A few months back, I stumbled upon an abandoned Shell gasoline station near Shenandoah Caverns in Virginia.
A few months back, I stumbled upon an abandoned Shell gasoline station near Shenandoah Caverns in Virginia. The station likely harks back to the construction of Interstate 81 through the Shenandoah Valley in the mid-1960s. Interestingly, there’s still an operational Shell station with an identical design on the opposite side of the freeway.
The origins of Shell can be traced back to 1907 when it emerged from the merger of the Royal Dutch Petroleum Company of the Netherlands and the Shell Transport and Trading Company of the United Kingdom. This merger thrust Shell into direct competition with the American Standard Oil Company, and by 1920, it had claimed its place as the world’s largest oil producer. As part of the prestigious “Seven Sisters,” Shell wielded significant influence in dominating the global petroleum industry from the mid-1940s to the mid-1970s. However, as I stood before the remnants of this forsaken gas station, it was evident that times had changed.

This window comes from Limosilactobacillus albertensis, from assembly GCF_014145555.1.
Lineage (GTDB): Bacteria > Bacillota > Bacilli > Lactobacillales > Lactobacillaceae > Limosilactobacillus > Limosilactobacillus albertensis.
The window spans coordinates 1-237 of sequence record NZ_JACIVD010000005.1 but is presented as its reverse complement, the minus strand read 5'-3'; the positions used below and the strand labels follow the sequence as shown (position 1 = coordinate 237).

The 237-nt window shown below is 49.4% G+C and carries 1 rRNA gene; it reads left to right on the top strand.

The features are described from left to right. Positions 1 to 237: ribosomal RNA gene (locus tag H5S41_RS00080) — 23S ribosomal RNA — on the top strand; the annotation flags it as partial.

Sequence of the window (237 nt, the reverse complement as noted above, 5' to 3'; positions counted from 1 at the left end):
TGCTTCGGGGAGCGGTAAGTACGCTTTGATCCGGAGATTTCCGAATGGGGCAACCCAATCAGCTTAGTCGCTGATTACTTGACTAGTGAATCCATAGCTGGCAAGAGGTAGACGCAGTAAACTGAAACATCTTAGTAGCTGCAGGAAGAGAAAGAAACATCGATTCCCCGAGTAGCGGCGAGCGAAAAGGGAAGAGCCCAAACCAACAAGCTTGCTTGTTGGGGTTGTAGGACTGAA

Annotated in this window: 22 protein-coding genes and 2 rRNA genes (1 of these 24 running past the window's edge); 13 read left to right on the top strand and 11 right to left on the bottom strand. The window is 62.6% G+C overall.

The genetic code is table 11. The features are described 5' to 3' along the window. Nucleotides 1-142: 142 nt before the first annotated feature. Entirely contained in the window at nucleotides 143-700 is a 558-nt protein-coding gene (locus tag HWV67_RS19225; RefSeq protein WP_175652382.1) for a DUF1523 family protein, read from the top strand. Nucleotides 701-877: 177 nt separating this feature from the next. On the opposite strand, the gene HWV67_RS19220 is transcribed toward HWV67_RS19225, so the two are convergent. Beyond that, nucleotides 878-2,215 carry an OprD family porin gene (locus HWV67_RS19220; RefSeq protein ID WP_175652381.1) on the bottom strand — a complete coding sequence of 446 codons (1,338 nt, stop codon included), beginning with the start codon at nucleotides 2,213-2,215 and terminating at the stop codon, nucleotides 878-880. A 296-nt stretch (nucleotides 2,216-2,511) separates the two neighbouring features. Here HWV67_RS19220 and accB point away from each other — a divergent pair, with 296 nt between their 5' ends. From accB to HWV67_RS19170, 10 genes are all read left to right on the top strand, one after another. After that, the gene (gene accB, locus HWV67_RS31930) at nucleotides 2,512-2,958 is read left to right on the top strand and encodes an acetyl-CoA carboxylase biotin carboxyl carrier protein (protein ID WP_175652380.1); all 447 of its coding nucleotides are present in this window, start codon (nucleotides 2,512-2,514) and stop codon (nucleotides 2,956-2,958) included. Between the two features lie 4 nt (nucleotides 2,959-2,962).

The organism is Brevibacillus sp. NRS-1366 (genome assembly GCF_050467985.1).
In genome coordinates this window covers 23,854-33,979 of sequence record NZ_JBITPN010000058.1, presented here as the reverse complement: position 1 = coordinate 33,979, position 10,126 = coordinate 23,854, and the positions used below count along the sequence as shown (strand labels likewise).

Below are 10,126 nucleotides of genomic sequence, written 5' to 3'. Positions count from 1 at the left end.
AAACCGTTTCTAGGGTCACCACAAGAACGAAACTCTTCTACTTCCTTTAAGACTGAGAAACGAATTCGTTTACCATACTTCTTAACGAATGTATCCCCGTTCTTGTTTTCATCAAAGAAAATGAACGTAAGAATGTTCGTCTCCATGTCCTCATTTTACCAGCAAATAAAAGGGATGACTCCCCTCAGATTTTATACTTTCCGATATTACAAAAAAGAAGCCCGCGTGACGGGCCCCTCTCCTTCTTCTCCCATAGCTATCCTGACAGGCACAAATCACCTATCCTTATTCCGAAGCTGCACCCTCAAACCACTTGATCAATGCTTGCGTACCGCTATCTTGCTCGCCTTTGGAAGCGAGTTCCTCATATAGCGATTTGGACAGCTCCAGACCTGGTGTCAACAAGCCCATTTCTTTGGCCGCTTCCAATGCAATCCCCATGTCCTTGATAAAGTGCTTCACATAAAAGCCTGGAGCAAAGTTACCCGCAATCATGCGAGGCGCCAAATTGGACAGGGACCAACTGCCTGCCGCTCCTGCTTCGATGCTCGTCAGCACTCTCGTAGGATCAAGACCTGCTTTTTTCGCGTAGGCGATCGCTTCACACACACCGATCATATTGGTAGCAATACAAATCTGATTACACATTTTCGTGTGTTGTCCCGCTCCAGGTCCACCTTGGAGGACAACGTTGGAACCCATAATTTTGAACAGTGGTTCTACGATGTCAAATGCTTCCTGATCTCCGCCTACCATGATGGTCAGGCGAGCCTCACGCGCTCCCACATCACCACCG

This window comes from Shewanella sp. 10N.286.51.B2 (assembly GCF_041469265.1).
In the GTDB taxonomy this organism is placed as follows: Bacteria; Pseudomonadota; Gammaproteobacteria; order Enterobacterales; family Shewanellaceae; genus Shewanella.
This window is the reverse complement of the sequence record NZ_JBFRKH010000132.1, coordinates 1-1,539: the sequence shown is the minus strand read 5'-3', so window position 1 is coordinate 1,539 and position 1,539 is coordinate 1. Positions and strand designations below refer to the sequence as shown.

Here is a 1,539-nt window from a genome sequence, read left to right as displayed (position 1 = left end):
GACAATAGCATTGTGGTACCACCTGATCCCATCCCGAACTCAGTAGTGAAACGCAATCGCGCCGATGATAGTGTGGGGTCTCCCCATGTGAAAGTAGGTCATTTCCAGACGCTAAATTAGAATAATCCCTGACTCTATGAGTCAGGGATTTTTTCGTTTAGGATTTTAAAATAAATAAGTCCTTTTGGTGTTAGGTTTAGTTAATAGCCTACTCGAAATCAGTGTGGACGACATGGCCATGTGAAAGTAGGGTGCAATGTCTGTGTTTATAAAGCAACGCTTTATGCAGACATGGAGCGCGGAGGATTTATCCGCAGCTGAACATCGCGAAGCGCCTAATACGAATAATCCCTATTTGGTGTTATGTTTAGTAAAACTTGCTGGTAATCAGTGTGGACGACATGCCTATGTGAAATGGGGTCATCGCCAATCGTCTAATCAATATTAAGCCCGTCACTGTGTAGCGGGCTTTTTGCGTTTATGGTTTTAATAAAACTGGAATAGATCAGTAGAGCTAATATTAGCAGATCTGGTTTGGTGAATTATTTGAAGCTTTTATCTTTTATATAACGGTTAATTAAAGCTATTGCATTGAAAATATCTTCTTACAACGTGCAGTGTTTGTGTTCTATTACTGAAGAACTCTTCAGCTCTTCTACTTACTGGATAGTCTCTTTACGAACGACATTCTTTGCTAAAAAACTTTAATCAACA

Today, Shell operates an extensive network of over 40,000 gasoline stations and oil refineries, diversifying its business ventures across various product and market sectors. Yet, this weathered and abandoned station served as a poignant reminder of a bygone era, preserving a tangible piece of Shell’s rich history amidst the contemporary landscape.